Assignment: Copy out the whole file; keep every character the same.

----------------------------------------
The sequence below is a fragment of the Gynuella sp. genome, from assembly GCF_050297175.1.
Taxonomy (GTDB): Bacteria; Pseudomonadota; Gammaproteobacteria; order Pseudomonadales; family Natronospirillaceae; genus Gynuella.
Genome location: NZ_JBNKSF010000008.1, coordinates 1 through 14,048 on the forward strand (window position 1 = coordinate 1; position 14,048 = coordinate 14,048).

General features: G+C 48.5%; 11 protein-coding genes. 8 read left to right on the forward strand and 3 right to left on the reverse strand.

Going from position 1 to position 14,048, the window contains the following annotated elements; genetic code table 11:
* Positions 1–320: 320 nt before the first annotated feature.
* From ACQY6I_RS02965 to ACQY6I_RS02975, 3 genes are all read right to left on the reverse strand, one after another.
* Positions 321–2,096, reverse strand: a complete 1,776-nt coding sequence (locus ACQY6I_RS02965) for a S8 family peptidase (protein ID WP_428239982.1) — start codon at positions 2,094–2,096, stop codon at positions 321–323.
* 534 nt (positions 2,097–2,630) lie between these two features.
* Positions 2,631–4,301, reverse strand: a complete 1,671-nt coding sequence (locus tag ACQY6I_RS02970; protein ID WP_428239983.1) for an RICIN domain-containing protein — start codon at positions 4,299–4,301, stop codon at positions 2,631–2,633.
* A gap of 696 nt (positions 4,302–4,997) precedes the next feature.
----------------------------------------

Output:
The sequence below is a fragment of the Gynuella sp. genome, from assembly GCF_050297175.1.
Taxonomy (GTDB): Bacteria; Pseudomonadota; Gammaproteobacteria; order Pseudomonadales; family Natronospirillaceae; genus Gynuella.
Genome location: NZ_JBNKSF010000008.1, coordinates 1 through 14,048 on the forward strand (window position 1 = coordinate 1; position 14,048 = coordinate 14,048).

General features: G+C 48.5%; 11 protein-coding genes. 8 read left to right on the forward strand and 3 right to left on the reverse strand.

Going from position 1 to position 14,048, the window contains the following annotated elements; genetic code table 11:
* Positions 1–320: 320 nt before the first annotated feature.
* From ACQY6I_RS02965 to ACQY6I_RS02975, 3 genes are all read right to left on the reverse strand, one after another.
* Positions 321–2,096, reverse strand: a complete 1,776-nt coding sequence (locus ACQY6I_RS02965) for a S8 family peptidase (protein ID WP_428239982.1) — start codon at positions 2,094–2,096, stop codon at positions 321–323.
* 534 nt (positions 2,097–2,630) lie between these two features.
* Positions 2,631–4,301, reverse strand: a complete 1,671-nt coding sequence (locus tag ACQY6I_RS02970; protein ID WP_428239983.1) for an RICIN domain-containing protein — start codon at positions 4,299–4,301, stop codon at positions 2,631–2,633.
* A gap of 696 nt (positions 4,302–4,997) precedes the next feature.